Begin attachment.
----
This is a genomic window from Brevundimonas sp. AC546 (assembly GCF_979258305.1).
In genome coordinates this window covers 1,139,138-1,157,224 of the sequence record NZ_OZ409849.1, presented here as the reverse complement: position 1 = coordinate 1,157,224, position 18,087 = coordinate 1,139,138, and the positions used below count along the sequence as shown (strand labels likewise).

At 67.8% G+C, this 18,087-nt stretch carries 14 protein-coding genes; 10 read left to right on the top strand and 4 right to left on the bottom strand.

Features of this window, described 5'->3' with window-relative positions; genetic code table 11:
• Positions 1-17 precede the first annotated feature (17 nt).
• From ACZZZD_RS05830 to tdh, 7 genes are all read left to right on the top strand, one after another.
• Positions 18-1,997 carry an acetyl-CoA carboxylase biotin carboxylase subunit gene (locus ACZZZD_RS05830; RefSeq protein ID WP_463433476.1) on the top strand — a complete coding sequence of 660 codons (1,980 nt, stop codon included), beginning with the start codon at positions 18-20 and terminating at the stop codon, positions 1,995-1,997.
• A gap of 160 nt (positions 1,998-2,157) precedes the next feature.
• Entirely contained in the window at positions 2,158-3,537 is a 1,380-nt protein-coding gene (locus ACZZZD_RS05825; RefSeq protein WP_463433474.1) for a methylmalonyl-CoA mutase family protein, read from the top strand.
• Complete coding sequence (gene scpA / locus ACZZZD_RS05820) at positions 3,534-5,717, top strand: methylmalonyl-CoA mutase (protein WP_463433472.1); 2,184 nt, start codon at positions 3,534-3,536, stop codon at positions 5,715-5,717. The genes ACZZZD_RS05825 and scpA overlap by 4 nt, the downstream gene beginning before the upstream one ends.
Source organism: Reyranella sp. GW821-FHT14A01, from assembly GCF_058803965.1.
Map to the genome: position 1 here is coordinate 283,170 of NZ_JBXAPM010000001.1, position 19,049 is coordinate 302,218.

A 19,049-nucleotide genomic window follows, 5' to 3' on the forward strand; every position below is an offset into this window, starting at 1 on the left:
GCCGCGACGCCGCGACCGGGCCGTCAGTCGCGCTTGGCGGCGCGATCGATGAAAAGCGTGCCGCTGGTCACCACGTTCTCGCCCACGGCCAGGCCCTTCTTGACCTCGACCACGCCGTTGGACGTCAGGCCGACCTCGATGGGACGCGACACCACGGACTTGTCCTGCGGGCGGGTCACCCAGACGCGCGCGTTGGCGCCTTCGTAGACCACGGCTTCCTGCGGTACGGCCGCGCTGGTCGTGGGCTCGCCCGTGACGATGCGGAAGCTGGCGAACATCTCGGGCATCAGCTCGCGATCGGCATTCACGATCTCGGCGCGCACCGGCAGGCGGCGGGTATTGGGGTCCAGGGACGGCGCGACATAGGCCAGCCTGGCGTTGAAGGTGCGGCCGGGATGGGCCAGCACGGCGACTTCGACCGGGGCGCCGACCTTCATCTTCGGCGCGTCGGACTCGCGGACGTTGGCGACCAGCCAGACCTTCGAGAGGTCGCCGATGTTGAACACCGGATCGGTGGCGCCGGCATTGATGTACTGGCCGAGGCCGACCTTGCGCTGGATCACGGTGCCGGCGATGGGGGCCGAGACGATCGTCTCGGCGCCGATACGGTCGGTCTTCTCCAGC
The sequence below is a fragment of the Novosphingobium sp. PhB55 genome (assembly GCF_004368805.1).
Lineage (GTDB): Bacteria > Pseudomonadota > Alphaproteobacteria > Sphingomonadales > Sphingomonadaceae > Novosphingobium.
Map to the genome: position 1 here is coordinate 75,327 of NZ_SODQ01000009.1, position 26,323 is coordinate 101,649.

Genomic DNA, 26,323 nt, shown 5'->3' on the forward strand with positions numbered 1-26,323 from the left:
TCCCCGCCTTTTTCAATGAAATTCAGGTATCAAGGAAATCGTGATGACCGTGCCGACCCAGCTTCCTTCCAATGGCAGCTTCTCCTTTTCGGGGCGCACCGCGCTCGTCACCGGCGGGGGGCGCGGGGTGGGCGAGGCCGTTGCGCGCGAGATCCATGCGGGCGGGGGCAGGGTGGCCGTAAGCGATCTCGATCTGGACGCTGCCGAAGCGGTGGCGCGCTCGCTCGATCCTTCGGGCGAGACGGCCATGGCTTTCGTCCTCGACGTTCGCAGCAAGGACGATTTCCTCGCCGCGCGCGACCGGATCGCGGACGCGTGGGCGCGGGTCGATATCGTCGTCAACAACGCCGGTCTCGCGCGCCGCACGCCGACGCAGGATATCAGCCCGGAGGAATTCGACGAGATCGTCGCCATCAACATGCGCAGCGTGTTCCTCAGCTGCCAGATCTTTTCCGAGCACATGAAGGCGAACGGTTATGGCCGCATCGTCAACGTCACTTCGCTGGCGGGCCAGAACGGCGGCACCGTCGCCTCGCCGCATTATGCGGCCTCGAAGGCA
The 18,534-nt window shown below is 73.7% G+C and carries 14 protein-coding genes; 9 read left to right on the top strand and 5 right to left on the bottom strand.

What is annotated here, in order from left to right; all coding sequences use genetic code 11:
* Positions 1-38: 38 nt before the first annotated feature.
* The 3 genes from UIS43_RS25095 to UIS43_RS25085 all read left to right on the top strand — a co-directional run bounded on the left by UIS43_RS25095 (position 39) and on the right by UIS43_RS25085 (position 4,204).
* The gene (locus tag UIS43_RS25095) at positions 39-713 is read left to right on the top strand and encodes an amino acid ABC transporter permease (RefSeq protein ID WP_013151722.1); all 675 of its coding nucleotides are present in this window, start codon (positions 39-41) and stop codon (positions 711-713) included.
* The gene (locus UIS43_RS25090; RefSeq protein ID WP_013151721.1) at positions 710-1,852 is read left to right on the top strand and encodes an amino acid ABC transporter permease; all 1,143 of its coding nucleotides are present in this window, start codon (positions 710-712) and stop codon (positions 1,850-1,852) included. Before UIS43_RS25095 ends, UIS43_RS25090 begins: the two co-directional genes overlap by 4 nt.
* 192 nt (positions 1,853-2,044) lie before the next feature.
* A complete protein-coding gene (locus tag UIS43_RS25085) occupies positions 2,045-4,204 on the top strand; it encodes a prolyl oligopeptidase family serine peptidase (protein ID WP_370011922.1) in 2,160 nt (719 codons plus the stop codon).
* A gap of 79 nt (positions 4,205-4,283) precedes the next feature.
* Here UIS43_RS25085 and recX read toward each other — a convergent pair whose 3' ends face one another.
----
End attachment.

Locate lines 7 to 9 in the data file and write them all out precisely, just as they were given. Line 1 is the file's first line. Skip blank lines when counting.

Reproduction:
• Positions 18-1,997 carry an acetyl-CoA carboxylase biotin carboxylase subunit gene (locus ACZZZD_RS05830; RefSeq protein ID WP_463433476.1) on the top strand — a complete coding sequence of 660 codons (1,980 nt, stop codon included), beginning with the start codon at positions 18-20 and terminating at the stop codon, positions 1,995-1,997.
• A gap of 160 nt (positions 1,998-2,157) precedes the next feature.
• Entirely contained in the window at positions 2,158-3,537 is a 1,380-nt protein-coding gene (locus ACZZZD_RS05825; RefSeq protein WP_463433474.1) for a methylmalonyl-CoA mutase family protein, read from the top strand.